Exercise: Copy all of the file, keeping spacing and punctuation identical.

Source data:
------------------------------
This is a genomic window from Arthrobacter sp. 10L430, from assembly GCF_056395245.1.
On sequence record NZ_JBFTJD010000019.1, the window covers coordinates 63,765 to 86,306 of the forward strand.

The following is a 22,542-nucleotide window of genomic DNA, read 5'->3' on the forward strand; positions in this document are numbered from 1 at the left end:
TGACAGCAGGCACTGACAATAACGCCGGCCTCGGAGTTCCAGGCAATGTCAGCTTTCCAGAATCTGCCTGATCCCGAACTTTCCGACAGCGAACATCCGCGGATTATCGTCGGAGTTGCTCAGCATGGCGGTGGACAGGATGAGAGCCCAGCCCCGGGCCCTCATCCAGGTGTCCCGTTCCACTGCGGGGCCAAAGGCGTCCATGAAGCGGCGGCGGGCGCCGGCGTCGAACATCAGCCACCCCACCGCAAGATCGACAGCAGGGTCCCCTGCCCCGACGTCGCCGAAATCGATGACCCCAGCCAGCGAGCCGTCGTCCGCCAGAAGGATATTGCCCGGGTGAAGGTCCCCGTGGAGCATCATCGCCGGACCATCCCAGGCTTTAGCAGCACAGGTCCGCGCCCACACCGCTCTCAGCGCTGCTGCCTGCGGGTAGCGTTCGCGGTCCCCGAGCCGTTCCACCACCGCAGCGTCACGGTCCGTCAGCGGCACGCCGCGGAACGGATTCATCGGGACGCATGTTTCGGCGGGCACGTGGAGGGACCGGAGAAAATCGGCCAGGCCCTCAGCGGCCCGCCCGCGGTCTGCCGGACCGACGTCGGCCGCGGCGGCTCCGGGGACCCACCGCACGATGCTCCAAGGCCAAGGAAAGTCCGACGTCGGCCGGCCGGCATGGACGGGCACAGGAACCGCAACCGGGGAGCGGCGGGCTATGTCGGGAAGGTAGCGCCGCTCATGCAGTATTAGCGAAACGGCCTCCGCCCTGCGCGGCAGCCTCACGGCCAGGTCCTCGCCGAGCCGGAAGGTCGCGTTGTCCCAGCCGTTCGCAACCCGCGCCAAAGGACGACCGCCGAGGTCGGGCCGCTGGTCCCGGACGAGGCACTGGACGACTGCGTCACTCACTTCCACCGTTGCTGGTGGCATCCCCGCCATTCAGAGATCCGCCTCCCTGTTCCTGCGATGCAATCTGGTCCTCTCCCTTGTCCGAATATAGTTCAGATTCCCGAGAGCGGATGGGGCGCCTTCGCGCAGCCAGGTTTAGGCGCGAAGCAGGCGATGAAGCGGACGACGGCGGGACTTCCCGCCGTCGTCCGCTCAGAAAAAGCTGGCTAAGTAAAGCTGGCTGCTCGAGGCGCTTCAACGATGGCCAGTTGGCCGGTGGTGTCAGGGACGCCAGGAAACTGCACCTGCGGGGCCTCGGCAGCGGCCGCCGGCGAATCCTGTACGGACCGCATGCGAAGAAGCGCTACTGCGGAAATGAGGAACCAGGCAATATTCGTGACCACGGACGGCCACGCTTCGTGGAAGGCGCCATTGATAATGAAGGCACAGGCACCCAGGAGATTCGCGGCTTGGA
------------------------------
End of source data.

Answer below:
This is a genomic window from Arthrobacter sp. 10L430, from assembly GCF_056395245.1.
On sequence record NZ_JBFTJD010000019.1, the window covers coordinates 63,765 to 86,306 of the forward strand.

The following is a 22,542-nucleotide window of genomic DNA, read 5'->3' on the forward strand; positions in this document are numbered from 1 at the left end:
TGACAGCAGGCACTGACAATAACGCCGGCCTCGGAGTTCCAGGCAATGTCAGCTTTCCAGAATCTGCCTGATCCCGAACTTTCCGACAGCGAACATCCGCGGATTATCGTCGGAGTTGCTCAGCATGGCGGTGGACAGGATGAGAGCCCAGCCCCGGGCCCTCATCCAGGTGTCCCGTTCCACTGCGGGGCCAAAGGCGTCCATGAAGCGGCGGCGGGCGCCGGCGTCGAACATCAGCCACCCCACCGCAAGATCGACAGCAGGGTCCCCTGCCCCGACGTCGCCGAAATCGATGACCCCAGCCAGCGAGCCGTCGTCCGCCAGAAGGATATTGCCCGGGTGAAGGTCCCCGTGGAGCATCATCGCCGGACCATCCCAGGCTTTAGCAGCACAGGTCCGCGCCCACACCGCTCTCAGCGCTGCTGCCTGCGGGTAGCGTTCGCGGTCCCCGAGCCGTTCCACCACCGCAGCGTCACGGTCCGTCAGCGGCACGCCGCGGAACGGATTCATCGGGACGCATGTTTCGGCGGGCACGTGGAGGGACCGGAGAAAATCGGCCAGGCCCTCAGCGGCCCGCCCGCGGTCTGCCGGACCGACGTCGGCCGCGGCGGCTCCGGGGACCCACCGCACGATGCTCCAAGGCCAAGGAAAGTCCGACGTCGGCCGGCCGGCATGGACGGGCACAGGAACCGCAACCGGGGAGCGGCGGGCTATGTCGGGAAGGTAGCGCCGCTCATGCAGTATTAGCGAAACGGCCTCCGCCCTGCGCGGCAGCCTCACGGCCAGGTCCTCGCCGAGCCGGAAGGTCGCGTTGTCCCAGCCGTTCGCAACCCGCGCCAAAGGACGACCGCCGAGGTCGGGCCGCTGGTCCCGGACGAGGCACTGGACGACTGCGTCACTCACTTCCACCGTTGCTGGTGGCATCCCCGCCATTCAGAGATCCGCCTCCCTGTTCCTGCGATGCAATCTGGTCCTCTCCCTTGTCCGAATATAGTTCAGATTCCCGAGAGCGGATGGGGCGCCTTCGCGCAGCCAGGTTTAGGCGCGAAGCAGGCGATGAAGCGGACGACGGCGGGACTTCCCGCCGTCGTCCGCTCAGAAAAAGCTGGCTAAGTAAAGCTGGCTGCTCGAGGCGCTTCAACGATGGCCAGTTGGCCGGTGGTGTCAGGGACGCCAGGAAACTGCACCTGCGGGGCCTCGGCAGCGGCCGCCGGCGAATCCTGTACGGACCGCATGCGAAGAAGCGCTACTGCGGAAATGAGGAACCAGGCAATATTCGTGACCACGGACGGCCACGCTTCGTGGAAGGCGCCATTGATAATGAAGGCACAGGCACCCAGGAGATTCGCGGCTTGGA